During these years Droysen studied classical antiquity; he published a translation of Aeschylus in 1832 and a paraphrase of Aristophanes (1835–1838),[8] but the work by which he made himself known as a historian was his Geschichte Alexanders des Grossen (History of Alexander the Great; Berlin, 1833 and other editions), a book that long remained the best work on Alexander the Great.[9] It was in some ways the herald of a new school of German historical thought, for it idealized power and success, a conceptual framework Droysen had learned from the teaching of Hegel. Droysen followed the biography of Alexander with other works dealing with Alexander's Greek successors, published under the title of Geschichte des Hellenismus (Hamburg, 1836–1843), in which he created the term "Hellenistic" to refer to the period between Alexander's conquests and the emergence of the Roman Empire.[10] A new and revised edition of the whole work was published in 1885, and translated into French, but not at the time into English.[6] His Vorlesung des Freiheits Krieg (in English: Lectures of the War of Liberation)[11] appeared in 1846 and his Outlines of the Principles of History, published 1858, translated 1893, was widely read throughout German universities.[12] He followed this with Erhebung der Geschichte zum Rang einer Wissenschaft (1863), a methodological study that reflected his new approach to research and writing.[13]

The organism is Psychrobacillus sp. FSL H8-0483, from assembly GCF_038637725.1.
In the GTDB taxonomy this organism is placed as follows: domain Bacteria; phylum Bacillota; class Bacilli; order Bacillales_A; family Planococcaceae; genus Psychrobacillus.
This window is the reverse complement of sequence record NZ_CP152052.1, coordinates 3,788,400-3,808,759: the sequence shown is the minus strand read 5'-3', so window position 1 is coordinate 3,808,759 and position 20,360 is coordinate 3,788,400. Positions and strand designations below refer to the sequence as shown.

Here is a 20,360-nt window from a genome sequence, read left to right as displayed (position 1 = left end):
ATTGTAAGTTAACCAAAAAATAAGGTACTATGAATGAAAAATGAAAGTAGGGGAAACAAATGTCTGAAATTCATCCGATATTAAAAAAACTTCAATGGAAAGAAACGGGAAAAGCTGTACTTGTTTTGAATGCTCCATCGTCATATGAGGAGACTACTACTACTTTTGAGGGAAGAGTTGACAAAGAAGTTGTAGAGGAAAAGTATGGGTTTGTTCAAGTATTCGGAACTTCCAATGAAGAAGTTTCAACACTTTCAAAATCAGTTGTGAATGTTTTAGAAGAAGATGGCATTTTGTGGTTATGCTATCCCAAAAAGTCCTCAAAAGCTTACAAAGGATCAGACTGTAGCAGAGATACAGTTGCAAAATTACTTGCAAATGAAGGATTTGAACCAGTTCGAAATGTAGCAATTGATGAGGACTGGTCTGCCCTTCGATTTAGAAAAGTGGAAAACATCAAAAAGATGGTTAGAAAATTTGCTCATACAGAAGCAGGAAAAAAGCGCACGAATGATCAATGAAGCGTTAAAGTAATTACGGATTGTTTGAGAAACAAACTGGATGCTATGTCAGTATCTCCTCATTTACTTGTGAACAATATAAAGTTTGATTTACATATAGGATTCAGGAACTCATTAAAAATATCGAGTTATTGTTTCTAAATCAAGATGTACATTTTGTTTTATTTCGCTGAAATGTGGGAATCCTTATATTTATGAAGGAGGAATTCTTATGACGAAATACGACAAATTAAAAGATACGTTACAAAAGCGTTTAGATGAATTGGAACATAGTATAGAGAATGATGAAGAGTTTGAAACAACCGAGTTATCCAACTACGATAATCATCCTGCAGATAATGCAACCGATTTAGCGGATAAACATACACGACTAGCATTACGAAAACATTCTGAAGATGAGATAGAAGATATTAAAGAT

History meets politics

In 1840, Droysen was appointed professor of history at the University of Kiel. There, the political movement for the defense of the rights of the Elbe duchies, of which Kiel was the center, attracted his interest. Like Friedrich Christoph Dahlmann, he placed his historical learning at the service of the estates of Schleswig and Holstein and composed the address of 1844, in which the estates protested against the claim of King Christian VIII of Denmark to alter the law of succession in the duchies.[6] The issue was diplomatically negotiated through the London Protocol of 1852, and ultimately resolved in a war between Denmark and allied forces from Austria and Prussia in the Second Schleswig War.

Droysen's first major political appearance occurred in 1843, on the one thousand year anniversary of the Verdun agreement between Karl the Bald and Ludwig the German, grandsons of Charlemagne.

Support of Prussian hegemony